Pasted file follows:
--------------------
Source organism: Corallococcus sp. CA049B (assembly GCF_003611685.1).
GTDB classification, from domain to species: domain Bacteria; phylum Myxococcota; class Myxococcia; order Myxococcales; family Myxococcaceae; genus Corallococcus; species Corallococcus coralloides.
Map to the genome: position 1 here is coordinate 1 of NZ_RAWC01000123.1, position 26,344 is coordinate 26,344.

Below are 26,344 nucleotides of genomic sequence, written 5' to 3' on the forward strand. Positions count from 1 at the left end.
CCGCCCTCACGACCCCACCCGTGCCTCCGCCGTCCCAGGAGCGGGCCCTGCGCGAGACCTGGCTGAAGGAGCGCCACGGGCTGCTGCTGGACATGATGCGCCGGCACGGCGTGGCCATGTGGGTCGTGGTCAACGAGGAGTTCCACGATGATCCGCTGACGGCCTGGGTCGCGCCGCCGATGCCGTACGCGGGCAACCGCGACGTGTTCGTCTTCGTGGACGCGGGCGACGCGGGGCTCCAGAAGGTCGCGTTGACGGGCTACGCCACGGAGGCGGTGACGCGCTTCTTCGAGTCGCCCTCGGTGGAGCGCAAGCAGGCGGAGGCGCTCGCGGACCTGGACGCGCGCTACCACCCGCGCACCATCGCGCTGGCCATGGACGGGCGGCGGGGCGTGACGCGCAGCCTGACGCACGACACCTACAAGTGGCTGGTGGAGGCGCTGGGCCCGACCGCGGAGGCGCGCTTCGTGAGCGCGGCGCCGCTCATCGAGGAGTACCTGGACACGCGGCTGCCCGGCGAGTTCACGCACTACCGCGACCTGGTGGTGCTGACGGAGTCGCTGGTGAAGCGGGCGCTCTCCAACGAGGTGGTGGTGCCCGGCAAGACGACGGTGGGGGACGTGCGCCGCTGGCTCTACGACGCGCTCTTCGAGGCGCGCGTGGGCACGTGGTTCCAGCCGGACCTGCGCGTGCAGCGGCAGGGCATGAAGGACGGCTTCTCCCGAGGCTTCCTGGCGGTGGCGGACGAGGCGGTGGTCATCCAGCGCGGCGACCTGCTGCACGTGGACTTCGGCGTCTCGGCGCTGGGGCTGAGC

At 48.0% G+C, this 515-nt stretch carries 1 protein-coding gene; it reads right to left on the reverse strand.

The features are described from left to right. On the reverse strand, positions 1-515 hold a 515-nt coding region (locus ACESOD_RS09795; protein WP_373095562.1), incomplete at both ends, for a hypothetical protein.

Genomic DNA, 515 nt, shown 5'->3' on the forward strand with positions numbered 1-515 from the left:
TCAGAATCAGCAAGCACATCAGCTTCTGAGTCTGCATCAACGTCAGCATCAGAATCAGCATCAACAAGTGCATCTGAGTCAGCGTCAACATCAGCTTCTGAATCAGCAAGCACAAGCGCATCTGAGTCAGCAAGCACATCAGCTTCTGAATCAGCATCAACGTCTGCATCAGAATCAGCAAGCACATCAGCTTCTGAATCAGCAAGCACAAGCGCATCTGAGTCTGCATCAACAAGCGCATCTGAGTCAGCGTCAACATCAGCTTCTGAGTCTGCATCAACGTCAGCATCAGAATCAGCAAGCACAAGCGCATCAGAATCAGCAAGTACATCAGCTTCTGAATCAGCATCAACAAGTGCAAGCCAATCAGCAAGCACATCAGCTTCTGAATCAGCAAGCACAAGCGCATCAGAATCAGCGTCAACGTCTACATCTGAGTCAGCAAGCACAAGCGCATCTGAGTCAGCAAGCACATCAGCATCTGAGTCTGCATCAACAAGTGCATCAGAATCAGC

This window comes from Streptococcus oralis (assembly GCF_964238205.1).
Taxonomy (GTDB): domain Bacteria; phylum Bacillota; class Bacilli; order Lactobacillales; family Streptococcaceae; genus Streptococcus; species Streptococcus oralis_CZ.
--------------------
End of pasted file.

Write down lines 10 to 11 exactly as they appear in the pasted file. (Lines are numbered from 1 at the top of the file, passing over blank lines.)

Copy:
This window comes from Streptococcus oralis (assembly GCF_964238205.1).
Taxonomy (GTDB): domain Bacteria; phylum Bacillota; class Bacilli; order Lactobacillales; family Streptococcaceae; genus Streptococcus; species Streptococcus oralis_CZ.